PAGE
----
NuVasive Straightens Up With Solid Growth

Medical devices can change lives, and NuVasive (NASDAQ: NUVA) prides itself on making spinal surgery as painless and simple as possible. The company specializes in devices to provide procedurally integrated surgical solutions that are minimally disruptive, and NuVasive products have gained popularity over time.

Coming into Tuesday's first-quarter financial report, NuVasive investors hoped to see solid gains in sales and earnings, and the company almost exactly matched their expectations. Moreover, the medical device maker sees product launches this year that could help it grow even faster in the future. Let's look more closely at NuVasive for more clues on how its quarter went and what investors can expect for the rest of the year and beyond.

Image source: NuVasive.

NuVasive moves forward

NuVasive's first-quarter results didn't satisfy everyone, but they were still solid. Revenue was up 16% to $250 million, which was only slightly below the $251 million in sales that investors were expecting to see. Adjusted net income rose a healthier 16% to $20 million, and that worked out to $0.38 per share, exactly matching the consensus forecast among those following the stock.

A closer look at NuVasive's results shows some cross-currents within the report. Adjusted gross margin fell nearly two percentage points to 75.3%, reflecting higher costs from the recently acquired Biotronic NeuroNetwork business. However, GAAP operating expenses as a percentage of revenue dropped three percentage points to just over 66%, and that contributed greatly to NuVasive's favorable bottom-line performance. NuVasive has worked hard to maximize efficiency and reduce unnecessary costs, and those efforts are showing up in its financial results. Also, a dramatic decline in the amount of money spent on business transition costs helped support NuVasive's profits.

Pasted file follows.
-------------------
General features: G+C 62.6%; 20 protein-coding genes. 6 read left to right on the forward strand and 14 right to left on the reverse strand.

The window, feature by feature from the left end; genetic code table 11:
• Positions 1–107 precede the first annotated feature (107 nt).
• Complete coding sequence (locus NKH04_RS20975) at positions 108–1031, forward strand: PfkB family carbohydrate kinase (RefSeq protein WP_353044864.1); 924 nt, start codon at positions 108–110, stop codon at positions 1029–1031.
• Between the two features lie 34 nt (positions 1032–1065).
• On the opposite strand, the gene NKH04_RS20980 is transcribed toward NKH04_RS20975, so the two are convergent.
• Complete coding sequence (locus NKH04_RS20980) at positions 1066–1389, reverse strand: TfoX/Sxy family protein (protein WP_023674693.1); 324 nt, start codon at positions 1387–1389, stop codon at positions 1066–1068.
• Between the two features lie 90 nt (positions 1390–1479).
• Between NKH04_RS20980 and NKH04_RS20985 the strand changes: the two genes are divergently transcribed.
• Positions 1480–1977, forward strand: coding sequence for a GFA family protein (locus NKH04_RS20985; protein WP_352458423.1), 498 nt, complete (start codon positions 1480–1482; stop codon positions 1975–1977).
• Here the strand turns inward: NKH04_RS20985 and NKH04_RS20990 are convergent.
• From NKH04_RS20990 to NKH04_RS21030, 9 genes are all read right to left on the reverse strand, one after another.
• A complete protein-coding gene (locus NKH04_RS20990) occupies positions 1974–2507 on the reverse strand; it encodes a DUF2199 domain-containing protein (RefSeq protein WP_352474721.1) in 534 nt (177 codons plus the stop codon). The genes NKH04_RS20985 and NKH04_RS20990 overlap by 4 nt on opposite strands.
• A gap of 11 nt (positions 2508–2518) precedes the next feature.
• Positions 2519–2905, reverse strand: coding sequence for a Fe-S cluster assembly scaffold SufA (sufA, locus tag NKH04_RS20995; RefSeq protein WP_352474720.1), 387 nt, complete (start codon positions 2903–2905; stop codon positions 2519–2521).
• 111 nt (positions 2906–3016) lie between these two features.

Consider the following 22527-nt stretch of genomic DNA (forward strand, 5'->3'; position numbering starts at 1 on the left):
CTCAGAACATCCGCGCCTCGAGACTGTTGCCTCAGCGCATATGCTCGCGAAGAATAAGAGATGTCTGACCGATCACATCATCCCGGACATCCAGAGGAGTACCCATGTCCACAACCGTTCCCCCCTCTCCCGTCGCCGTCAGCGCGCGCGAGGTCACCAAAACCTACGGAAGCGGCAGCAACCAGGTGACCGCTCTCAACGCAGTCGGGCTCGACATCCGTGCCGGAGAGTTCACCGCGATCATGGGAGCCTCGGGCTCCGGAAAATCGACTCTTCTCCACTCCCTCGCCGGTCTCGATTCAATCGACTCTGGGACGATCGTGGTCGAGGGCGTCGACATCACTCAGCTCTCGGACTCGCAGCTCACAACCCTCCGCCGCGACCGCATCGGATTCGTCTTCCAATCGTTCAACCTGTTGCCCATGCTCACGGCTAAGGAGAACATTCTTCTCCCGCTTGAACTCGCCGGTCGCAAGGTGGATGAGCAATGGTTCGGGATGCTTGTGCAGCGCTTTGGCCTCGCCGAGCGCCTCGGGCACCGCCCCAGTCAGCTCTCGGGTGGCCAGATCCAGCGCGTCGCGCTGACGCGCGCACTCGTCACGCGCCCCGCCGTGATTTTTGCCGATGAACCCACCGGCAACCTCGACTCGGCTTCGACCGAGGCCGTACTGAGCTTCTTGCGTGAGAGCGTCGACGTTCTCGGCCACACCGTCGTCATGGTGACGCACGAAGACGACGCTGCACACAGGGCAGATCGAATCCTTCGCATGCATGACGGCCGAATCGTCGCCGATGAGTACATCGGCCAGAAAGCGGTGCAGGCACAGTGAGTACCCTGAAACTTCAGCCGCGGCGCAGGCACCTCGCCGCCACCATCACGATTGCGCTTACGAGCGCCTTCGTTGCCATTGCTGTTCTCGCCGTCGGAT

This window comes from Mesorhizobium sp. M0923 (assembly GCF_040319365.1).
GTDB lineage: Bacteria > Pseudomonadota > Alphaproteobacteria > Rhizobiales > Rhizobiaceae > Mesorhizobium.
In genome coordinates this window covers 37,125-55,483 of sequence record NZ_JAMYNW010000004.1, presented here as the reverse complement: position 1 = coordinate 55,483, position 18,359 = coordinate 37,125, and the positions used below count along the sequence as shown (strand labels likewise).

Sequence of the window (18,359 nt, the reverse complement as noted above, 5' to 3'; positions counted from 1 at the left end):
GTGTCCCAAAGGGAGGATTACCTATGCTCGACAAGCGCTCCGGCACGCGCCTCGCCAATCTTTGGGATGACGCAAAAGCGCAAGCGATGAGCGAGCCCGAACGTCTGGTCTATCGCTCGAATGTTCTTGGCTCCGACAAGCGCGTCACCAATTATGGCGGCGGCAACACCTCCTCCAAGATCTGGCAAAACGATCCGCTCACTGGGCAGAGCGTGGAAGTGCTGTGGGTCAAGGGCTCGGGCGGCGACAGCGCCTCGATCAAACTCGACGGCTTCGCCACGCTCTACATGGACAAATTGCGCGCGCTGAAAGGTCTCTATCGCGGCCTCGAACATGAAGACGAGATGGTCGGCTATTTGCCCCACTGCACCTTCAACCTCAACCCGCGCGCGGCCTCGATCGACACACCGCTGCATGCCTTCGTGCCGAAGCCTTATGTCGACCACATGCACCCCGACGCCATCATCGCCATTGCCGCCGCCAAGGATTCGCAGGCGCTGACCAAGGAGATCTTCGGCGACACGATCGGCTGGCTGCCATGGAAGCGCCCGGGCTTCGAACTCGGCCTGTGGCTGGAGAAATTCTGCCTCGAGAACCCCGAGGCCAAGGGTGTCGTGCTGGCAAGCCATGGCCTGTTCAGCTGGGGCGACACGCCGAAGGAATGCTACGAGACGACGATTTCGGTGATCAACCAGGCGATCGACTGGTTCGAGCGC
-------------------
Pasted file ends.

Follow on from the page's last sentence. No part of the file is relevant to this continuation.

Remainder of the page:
CEO Greg Lucier did a good job of putting the results into a broader perspective. "NuVasive is off to a solid start to the year, with our international business exceeding our expectations," Lucier said, "and we saw momentum building in our U.S. business as we exited the quarter." The CEO also highlighted its focus on maximizing operational efficiency, and the growing influence of its in-house manufacturing facility also contributed to the good mood within the company.

What's coming next for NuVasive?

Things continue to look up for NuVasive in the near future, with an expansion in the scope of its business driving excitement among investors. As Lucier said, "With several innovative product and systems launches planned for 2017, including LessRay designed for radiation reduction, RELINE Trauma system, expandable cages, and UNYTE system for complex fractures, we anticipate strong revenue acceleration for the balance of the year."

Also helping NuVasive's growth plans will be greater borrowing capacity. The company amended its line of credit to give it an extra $350 million in borrowing capacity, raising the maximum to $500 million. However, one thing that investors will want to keep an eye on NuVasive's interest expense, which rose to $9.8 million this quarter from $8.5 million in the year-ago quarter. If interest rates rise from here, then those costs could continue to increase going forward.

However, some will be disappointed with NuVasive's guidance for 2017. The company simply reiterated its past forecasts, with expectations for $1.065 billion in sales and adjusted earnings of $2 per share. Those figures represent 11% to 12% top-line growth and a 20% rise in earnings per share from 2016 levels, showing ongoing growth trends that look favorable.

NuVasive investors weren't satisfied with the report, and the stock dropped 5% in after-hours trading following the announcement. Once future product releases start to have an impact, however, NuVasive's fundamentals are strong enough that growth could easily accelerate from here and renew more optimistic views for the spinal surgery specialist going forward.

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Dan Caplinger has no position in any stocks mentioned. The Motley Fool recommends NuVasive. The Motley Fool has a disclosure policy.